PARK CITY, Utah, Jan. 24 (UPI) -- Taylor Swift said she trusted director Lana Wilson to follow her writing and recording of Reputation and subsequent world tour for the documentary Miss Americana because she treated her differently than other media.
"When I get sad or upset or humiliated or angry or go through a really horrible time, I feel people lean in with this hunger," she said at the Sundance Film Festival Q&A with Wilson for the film. "You never did that to me. That was what made me feel okay about feeling sadness, anger, humiliation around you because I felt like when I got sad, you did too.
"It didn't make me feel like, 'Oh, she feels like she's got a good part for her movie now.'"
Miss Americana follows Swift through her break from the spotlight, writing new music and going on tour. It also shows her using her platform to speak out against Tennessee Senate candidate Marsha Blackburn.
Swift, who lives in Nashville, was distressed by Blackburn's opposition of equal pay for women and the Violence Against Women Act, and the senator's support for businesses refusing to serve gay couples.
In the film, Swift informs her team, including her father, that she's going to speak out against Blackburn. Her father in particular feared for Swift's safety.
"My dad's always just been so terrified about my safety since I was a kid," Swift said. "So for him it was all about what does this do? What could happen to you if you say this? If you say this, is my daughter in danger? Is this the moment when I should have stopped it from happening?"
Swift had begun taking a stand on issues that affect women. In 2017, she won a lawsuit against former DJ David Mueller for groping her at a photo shoot.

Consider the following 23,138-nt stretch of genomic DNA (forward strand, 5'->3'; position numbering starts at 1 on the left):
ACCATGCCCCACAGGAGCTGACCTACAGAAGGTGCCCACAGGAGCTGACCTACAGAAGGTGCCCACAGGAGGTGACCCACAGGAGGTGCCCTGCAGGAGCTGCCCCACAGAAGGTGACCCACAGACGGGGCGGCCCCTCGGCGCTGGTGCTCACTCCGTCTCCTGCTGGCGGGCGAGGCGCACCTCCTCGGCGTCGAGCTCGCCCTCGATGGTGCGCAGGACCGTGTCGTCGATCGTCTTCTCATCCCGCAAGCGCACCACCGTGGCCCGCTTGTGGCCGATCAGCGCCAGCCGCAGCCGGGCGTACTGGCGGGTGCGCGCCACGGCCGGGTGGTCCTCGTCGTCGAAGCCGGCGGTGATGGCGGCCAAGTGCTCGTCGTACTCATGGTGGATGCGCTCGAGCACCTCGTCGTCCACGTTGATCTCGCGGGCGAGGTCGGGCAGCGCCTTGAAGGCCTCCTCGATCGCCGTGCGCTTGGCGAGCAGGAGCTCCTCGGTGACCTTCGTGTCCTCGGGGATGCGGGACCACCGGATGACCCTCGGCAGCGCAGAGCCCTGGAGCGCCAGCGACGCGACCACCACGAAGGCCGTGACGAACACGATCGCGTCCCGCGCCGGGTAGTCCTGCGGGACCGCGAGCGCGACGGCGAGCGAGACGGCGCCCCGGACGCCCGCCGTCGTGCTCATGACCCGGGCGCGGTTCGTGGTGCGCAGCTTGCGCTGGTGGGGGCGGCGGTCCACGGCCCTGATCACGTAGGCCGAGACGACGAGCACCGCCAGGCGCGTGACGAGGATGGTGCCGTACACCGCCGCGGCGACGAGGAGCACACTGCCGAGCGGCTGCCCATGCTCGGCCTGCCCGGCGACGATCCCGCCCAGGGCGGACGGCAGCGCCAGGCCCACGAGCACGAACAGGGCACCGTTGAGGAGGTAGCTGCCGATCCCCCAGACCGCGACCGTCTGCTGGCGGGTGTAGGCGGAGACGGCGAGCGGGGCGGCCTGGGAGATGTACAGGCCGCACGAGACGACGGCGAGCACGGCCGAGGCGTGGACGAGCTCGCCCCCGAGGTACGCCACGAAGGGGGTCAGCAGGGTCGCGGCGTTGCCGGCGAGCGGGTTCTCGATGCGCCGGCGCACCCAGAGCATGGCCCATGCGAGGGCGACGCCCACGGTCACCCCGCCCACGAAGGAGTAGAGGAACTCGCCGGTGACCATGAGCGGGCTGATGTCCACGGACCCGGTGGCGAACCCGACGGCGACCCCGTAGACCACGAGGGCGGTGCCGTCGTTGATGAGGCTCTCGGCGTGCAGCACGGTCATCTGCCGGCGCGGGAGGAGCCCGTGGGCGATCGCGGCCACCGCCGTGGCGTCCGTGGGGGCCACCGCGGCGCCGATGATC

"My mom went through the trial with me in Denver, which was a really horrible experience to have," Swift said. "I have all the privilege in the world, financial support, I'm able to pay for a brilliant lawyer. I won that trial, but without all that, I don't know what would have happened."
Swift said going through her own assault case motivated her to use her platform to combat other injustices against women.
"Our opinions are defined by what happens to us in our life," Swift said.
Blackburn won the 2018 election, but Swift learned she could voice her beliefs and still have a career.
Wilson thanked Swift for allowing her into the singer's personal process during this time.
"It takes a lot of bravery to do this," Wilson said. "This isn't something you had to do. I think it's because you understood the comfort and inspiration that it would bring to people, especially young women, so it's just really bold of you to be willing to make this kind of film with me."
Neither Swift nor Wilson knew Miss Americana would ultimately center around Swift's political activism when they began making a touring documentary. Swift wasn't even sure they would end up with a finished film.
"It was just, let's film, let's see what you see," Swift said. "This was completely in her hands. I really appreciate all the hours we talked, those interviews. There were a lot of hours that she had to hear me talk about my feelings, so thank you."
Wilson said she connected with Swift over their shared craft of storytelling. Swift tells stories through song, Wilson through film.
"When we first met, Taylor immediately wanted to talk about narrative expression in documentary film," Wilson said. "I remember you saying you didn't like documentaries that felt like propaganda, and I was thrilled to hear that because I feel the same way. We were really interested in doing something that wasn't like a lot of pop star documentaries, something that felt really raw and intimate and real."
Swift had seen Wilson's abortion documentary After Tiller.
"I watch a lot of TV," Swift said. "I watch a lot of documentaries. I watch a lot of movies, and I'm a fan. I'm a fan of what she had done. I thought the way she so artfully maneuvered through such a touchy subject with such emotional intelligence, that was what made me such a fan."
Miss Americana premieres on Netflix Jan. 31.